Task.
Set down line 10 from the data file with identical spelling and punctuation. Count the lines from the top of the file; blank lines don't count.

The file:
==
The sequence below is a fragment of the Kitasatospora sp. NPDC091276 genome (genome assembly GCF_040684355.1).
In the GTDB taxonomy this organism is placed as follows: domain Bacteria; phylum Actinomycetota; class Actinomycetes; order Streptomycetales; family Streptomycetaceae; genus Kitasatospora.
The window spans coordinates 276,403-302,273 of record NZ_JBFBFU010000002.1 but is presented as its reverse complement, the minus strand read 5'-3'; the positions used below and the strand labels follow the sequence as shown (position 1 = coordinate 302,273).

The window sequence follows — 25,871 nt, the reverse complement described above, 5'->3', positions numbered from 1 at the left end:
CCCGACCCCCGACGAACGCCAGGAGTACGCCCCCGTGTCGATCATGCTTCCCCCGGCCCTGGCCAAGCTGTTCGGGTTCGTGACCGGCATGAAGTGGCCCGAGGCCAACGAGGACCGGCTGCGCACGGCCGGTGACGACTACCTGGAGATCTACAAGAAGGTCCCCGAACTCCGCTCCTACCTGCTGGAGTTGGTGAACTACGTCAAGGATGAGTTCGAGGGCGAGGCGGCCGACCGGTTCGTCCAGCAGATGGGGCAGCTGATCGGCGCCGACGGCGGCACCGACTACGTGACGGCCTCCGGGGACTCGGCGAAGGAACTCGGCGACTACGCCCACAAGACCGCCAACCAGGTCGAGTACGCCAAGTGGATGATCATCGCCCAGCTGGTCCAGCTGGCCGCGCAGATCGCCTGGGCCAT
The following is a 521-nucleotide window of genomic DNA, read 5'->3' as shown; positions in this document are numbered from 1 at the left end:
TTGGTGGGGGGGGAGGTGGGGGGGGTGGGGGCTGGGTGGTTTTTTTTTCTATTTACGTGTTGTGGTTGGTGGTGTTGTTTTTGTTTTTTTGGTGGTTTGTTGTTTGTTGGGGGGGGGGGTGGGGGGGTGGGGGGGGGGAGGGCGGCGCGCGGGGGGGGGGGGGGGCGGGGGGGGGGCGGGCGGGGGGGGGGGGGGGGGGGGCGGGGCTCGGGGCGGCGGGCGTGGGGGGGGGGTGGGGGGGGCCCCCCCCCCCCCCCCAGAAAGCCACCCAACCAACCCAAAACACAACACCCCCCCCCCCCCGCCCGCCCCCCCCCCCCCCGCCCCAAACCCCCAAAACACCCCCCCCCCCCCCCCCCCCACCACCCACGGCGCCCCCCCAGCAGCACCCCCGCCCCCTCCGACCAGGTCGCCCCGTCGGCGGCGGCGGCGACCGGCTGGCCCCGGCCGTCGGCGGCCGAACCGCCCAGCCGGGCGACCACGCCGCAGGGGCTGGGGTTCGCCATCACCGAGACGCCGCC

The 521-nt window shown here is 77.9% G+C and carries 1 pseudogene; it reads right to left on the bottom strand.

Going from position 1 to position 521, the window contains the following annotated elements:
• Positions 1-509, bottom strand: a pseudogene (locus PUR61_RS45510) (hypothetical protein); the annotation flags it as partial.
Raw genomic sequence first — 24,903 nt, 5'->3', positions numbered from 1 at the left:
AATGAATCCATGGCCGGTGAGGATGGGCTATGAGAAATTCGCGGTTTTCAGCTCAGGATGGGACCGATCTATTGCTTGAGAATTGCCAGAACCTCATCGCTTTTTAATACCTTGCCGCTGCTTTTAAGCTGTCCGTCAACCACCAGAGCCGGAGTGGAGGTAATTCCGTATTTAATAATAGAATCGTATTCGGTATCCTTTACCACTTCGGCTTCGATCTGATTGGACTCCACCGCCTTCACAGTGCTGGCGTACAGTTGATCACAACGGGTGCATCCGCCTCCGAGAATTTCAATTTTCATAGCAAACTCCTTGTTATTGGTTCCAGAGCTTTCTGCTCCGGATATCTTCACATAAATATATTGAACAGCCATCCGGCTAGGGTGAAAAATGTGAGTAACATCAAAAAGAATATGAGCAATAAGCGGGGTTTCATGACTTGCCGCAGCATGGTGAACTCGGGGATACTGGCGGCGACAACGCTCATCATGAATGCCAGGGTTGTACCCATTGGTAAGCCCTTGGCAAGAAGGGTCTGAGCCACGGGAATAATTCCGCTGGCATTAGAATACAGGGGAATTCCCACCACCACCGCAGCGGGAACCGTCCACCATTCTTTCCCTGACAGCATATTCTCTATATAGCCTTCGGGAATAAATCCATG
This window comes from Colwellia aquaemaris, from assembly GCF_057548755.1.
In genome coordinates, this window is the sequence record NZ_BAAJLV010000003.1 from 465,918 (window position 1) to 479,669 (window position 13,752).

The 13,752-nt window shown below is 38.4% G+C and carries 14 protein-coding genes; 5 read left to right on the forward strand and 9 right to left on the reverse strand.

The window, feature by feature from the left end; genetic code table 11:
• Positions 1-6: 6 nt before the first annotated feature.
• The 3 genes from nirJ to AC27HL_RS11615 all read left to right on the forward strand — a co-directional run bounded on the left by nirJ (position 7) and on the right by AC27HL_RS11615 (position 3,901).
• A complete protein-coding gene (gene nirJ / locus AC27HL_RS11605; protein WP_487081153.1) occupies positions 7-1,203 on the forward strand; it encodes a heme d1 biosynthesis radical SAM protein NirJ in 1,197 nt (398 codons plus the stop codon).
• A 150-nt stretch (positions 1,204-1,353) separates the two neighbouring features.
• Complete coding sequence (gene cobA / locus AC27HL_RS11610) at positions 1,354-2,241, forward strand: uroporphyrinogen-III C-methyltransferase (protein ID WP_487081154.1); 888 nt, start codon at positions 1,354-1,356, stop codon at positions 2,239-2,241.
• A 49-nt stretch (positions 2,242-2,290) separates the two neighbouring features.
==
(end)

• Positions 1-509, bottom strand: a pseudogene (locus PUR61_RS45510) (hypothetical protein); the annotation flags it as partial.